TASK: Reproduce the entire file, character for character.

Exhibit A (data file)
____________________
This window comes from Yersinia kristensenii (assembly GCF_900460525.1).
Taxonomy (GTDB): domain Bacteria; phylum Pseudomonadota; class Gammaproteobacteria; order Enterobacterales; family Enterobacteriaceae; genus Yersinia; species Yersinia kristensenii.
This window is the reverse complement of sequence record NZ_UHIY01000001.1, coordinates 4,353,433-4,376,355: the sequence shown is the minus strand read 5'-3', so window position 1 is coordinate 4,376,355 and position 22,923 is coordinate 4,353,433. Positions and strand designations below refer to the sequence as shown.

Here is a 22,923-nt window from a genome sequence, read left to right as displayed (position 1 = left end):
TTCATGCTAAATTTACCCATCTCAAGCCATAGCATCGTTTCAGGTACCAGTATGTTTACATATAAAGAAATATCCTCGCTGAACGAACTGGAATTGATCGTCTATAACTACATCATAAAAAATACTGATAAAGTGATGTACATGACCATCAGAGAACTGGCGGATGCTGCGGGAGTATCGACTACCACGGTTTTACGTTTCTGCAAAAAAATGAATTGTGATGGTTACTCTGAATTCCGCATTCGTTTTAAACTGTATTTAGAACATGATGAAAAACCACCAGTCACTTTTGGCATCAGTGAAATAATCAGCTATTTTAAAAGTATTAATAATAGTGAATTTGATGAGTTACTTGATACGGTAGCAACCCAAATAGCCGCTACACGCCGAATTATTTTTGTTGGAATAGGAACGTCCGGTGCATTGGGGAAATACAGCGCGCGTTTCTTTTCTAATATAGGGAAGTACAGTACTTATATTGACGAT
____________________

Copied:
This window comes from Yersinia kristensenii (assembly GCF_900460525.1).
Taxonomy (GTDB): domain Bacteria; phylum Pseudomonadota; class Gammaproteobacteria; order Enterobacterales; family Enterobacteriaceae; genus Yersinia; species Yersinia kristensenii.
This window is the reverse complement of sequence record NZ_UHIY01000001.1, coordinates 4,353,433-4,376,355: the sequence shown is the minus strand read 5'-3', so window position 1 is coordinate 4,376,355 and position 22,923 is coordinate 4,353,433. Positions and strand designations below refer to the sequence as shown.

Here is a 22,923-nt window from a genome sequence, read left to right as displayed (position 1 = left end):
TTCATGCTAAATTTACCCATCTCAAGCCATAGCATCGTTTCAGGTACCAGTATGTTTACATATAAAGAAATATCCTCGCTGAACGAACTGGAATTGATCGTCTATAACTACATCATAAAAAATACTGATAAAGTGATGTACATGACCATCAGAGAACTGGCGGATGCTGCGGGAGTATCGACTACCACGGTTTTACGTTTCTGCAAAAAAATGAATTGTGATGGTTACTCTGAATTCCGCATTCGTTTTAAACTGTATTTAGAACATGATGAAAAACCACCAGTCACTTTTGGCATCAGTGAAATAATCAGCTATTTTAAAAGTATTAATAATAGTGAATTTGATGAGTTACTTGATACGGTAGCAACCCAAATAGCCGCTACACGCCGAATTATTTTTGTTGGAATAGGAACGTCCGGTGCATTGGGGAAATACAGCGCGCGTTTCTTTTCTAATATAGGGAAGTACAGTACTTATATTGACGAT